It's been a big year so far for fuel cell stocks. Shares of Ballard Power Systems (BLDP -3.54%) have more than doubled in 2019! That might make investors wonder: Has Ballard finally turned the corner after a decade of underperformance?

Let's dig a little deeper into Ballard's recent performance and outlook for the future to see if this major player in the fuel cell industry is a buy.

A man's hand holds a light bulb with energy symbols around it.

Hydrogen fuel cells are just one of a growing number of green fuel alternatives. Image source: Getty Images.

Financially ugly

Ballard's quarterly revenue has been lumpy, to say the least. It peaked in Q4 2017 at just above $40 million, but has hovered around the $20 million mark since. In Q1 2019 it was just $16 million, while in Q2 it was $23.7 million. 

However, regardless of its revenue, Ballard has been almost uniformly unprofitable. The company has only posted a quarterly profit once since 2009, in Q1 2015. Similarly, it has only posted a handful of free-cash-flow-positive quarters, most recently in Q4 2016. If these negative numbers were consistently getting closer to positivity, it would be one thing, but although its revenue is generally trending upwards, that's not true of its net losses, which have bounced around quite a bit. 

At least Ballard has managed to accrue no long-term debt, but the trade-off has been a lot of share dilution. Outstanding shares have increased 75.9% over the last five years. This paints a rather unattractive financial picture. 

Bubbling below the surface

CEO Randall MacEwen doesn't want investors to focus on pesky little things like profitability. He'd rather talk about Ballard's potential. On the Q2 earnings call, he insisted that the company was in fact doing well despite the continued losses, saying, "The abundance of commercial activities, developments, and progress bubbling below the surface has yet to be reflected in our financial results."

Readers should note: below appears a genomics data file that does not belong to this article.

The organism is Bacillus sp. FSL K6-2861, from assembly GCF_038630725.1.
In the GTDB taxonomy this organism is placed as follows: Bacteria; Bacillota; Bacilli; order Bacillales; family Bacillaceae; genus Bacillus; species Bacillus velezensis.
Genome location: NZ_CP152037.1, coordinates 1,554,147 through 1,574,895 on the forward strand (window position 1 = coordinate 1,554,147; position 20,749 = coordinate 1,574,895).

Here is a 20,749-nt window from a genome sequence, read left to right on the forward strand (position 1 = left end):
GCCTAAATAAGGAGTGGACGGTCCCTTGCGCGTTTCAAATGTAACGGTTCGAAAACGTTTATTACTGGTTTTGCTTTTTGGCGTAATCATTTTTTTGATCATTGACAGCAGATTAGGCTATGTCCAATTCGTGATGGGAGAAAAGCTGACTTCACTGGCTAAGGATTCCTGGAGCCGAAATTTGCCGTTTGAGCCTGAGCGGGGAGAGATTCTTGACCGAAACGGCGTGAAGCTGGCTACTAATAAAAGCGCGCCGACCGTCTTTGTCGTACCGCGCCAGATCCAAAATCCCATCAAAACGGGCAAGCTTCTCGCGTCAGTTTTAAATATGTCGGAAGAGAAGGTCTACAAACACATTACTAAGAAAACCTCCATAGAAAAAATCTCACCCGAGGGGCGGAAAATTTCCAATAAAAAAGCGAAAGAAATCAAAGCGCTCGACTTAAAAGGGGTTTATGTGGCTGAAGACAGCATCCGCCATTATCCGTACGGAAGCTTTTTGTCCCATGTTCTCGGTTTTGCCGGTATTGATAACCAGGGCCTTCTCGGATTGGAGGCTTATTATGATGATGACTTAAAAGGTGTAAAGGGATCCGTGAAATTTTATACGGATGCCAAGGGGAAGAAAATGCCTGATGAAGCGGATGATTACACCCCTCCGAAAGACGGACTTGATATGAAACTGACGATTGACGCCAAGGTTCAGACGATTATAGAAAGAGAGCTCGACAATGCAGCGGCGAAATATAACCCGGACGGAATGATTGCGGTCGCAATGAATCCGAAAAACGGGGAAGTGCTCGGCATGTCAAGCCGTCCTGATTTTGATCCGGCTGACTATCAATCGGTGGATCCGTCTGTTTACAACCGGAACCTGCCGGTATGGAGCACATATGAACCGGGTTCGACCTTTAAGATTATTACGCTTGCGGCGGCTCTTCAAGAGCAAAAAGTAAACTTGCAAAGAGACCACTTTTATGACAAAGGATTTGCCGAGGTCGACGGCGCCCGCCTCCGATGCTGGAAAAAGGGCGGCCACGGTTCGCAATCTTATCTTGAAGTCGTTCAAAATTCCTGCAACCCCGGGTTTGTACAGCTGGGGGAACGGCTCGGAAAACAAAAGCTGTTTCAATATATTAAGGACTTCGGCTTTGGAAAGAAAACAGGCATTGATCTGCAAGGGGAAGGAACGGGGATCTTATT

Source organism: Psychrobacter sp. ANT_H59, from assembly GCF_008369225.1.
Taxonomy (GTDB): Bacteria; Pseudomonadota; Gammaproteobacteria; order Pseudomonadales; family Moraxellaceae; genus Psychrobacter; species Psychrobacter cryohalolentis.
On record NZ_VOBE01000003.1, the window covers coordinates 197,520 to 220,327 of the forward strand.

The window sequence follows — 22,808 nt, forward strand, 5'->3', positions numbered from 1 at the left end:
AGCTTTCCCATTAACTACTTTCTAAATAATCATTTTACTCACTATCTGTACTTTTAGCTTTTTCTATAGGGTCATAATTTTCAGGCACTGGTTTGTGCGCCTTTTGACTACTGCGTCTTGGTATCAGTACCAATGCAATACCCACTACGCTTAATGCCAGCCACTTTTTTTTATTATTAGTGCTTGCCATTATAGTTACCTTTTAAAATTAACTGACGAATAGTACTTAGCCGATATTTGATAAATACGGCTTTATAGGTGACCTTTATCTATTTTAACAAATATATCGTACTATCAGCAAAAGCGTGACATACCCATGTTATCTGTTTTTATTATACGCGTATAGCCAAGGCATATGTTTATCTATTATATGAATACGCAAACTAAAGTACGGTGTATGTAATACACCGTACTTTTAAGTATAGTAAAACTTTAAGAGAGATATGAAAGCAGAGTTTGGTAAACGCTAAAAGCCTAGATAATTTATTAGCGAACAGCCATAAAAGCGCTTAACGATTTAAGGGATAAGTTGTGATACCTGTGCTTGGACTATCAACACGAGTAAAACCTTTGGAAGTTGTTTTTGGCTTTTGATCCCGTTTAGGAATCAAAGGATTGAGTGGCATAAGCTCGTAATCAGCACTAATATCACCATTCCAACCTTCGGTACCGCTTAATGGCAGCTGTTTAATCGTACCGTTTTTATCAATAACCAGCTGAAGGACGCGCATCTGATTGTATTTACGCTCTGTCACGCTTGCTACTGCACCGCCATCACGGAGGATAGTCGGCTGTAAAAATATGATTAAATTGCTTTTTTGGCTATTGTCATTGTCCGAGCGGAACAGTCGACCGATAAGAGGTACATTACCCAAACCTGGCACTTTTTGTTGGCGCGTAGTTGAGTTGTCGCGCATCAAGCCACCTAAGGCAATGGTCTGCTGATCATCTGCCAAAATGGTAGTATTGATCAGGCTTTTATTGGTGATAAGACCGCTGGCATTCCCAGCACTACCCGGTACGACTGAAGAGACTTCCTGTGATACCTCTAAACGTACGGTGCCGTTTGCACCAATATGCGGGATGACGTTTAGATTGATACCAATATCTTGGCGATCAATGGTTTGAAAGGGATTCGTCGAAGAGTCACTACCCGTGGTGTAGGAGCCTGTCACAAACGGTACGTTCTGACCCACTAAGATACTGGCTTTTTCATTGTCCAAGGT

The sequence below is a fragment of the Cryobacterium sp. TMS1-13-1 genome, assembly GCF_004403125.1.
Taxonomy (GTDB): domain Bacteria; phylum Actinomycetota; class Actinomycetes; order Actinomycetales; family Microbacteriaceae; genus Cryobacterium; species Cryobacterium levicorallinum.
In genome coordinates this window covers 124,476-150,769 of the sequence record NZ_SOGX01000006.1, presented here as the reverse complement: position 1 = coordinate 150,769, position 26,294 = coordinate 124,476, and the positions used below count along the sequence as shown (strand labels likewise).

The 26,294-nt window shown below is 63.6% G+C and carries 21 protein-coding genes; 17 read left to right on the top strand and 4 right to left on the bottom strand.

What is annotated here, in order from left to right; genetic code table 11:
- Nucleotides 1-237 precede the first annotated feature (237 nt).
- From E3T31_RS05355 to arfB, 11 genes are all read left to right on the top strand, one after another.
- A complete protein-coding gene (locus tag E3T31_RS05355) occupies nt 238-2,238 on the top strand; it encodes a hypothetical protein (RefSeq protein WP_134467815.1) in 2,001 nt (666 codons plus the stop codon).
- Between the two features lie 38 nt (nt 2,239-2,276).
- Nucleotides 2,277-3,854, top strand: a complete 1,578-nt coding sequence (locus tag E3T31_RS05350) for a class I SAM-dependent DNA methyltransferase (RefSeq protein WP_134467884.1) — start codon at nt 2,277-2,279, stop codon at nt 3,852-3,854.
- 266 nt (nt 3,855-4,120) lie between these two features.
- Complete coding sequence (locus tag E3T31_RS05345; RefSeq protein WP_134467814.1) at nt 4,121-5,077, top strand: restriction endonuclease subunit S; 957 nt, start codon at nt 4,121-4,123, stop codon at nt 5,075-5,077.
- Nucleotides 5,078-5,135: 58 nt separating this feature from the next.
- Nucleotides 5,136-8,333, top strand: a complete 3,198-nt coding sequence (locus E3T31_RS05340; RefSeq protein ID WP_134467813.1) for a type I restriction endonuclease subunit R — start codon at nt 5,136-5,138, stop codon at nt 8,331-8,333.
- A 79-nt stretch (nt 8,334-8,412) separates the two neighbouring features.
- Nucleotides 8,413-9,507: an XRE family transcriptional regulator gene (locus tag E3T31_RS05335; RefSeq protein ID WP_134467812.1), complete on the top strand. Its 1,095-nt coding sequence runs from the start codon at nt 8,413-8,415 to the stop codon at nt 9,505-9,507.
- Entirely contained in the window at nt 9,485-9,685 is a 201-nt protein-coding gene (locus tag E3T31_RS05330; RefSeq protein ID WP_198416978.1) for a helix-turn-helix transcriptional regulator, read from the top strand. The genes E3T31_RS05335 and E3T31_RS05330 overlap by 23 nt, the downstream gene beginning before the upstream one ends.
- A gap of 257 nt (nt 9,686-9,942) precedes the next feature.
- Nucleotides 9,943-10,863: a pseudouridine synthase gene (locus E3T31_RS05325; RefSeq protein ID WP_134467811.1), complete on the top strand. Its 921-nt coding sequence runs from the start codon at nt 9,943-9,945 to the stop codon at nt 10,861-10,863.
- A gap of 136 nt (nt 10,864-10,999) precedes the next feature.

So does that mean that all this bubbling will show up in the financials soon? MacEwen isn't promising anything. He does have "expectations for strong growth in 2020 and beyond to underpin Ballard's continued leadership in powering fuel cell electric vehicles." But growth isn't worth much if it doesn't translate to profitability. MacEwen hasn't offered any sort of time frame here. 

In order for Ballard to be considered a buy while still generating net losses, there has to be a clear path to profitability.

Hoping for a breakthrough

MacEwen seems to acknowledge that unless and until fuel cells can make big inroads into the heavy-duty motive market -- buses, trains, trucks, and the like -- Ballard isn't going to be able to take off. But he thinks such a moment is close at hand. "There are signals, very clear signals that the hydrogen and fuel cell industry is in a defining stage in its evolution and inflection," he said on the Q2 earnings call.

There are some signs that this may be true. For one thing, Ballard's heavy-duty motive orders are getting larger. In 2014, the company was receiving orders for fuel cell modules for one or two buses at a time. These were deployed in Hamburg, Germany; Palm Springs, California; and the University of California, Irvine. By 2016, orders included modules for 10 trolleys for Riga, Latvia, and 10 buses for Guangxi Province, China. Recent deals from 2019 include an order for 12 buses in Bolzano, Italy, and 15 buses in Aberdeen, Scotland.

For another thing, other large transportation companies are making big investments in hydrogen technology. In April, motor company Bosch established a new "Fuel Cell Mobility Solutions" unit, while engine maker Cummins purchased fuel cell company Hydrogenics in June. That's in addition, of course, to Ballard's own joint venture with Chinese company Weichai Power.

Of course, all this interest means potential competition for Ballard, not to mention the competition that already exists in the form of battery-electric vehicles and traditional fuels.

Putting it all together

In Ballard, we have a company that's been trying to break out of its (unprofitable) niche for years, and which may finally be showing some signs of making inroads into the lucrative heavy-duty motive market, particularly in China. 

However, Ballard remains unprofitable despite its increases in sales. Thanks to the big run-up in its share price, its price-to-sales ratio (the only usable valuation metric given its unprofitability) has risen to 12.2, fully three points higher than it's ever been in the company's history. And don't forget that thanks to share dilution, today's investors are essentially purchasing less of the company than they would have been a year ago.

Meanwhile, there's a lot that could go wrong and set Ballard back in its quest for profitability. China's policies toward fuel cells could change. Ballard's partnership with Weichai could experience problems, like its other recent partnership with China's Guangdong Synergy. A big breakthrough in battery technology could put the nail in fuel cells' coffin forever. 

For all the potential it seems to have, Ballard is still just too risky to be a buy for most investors.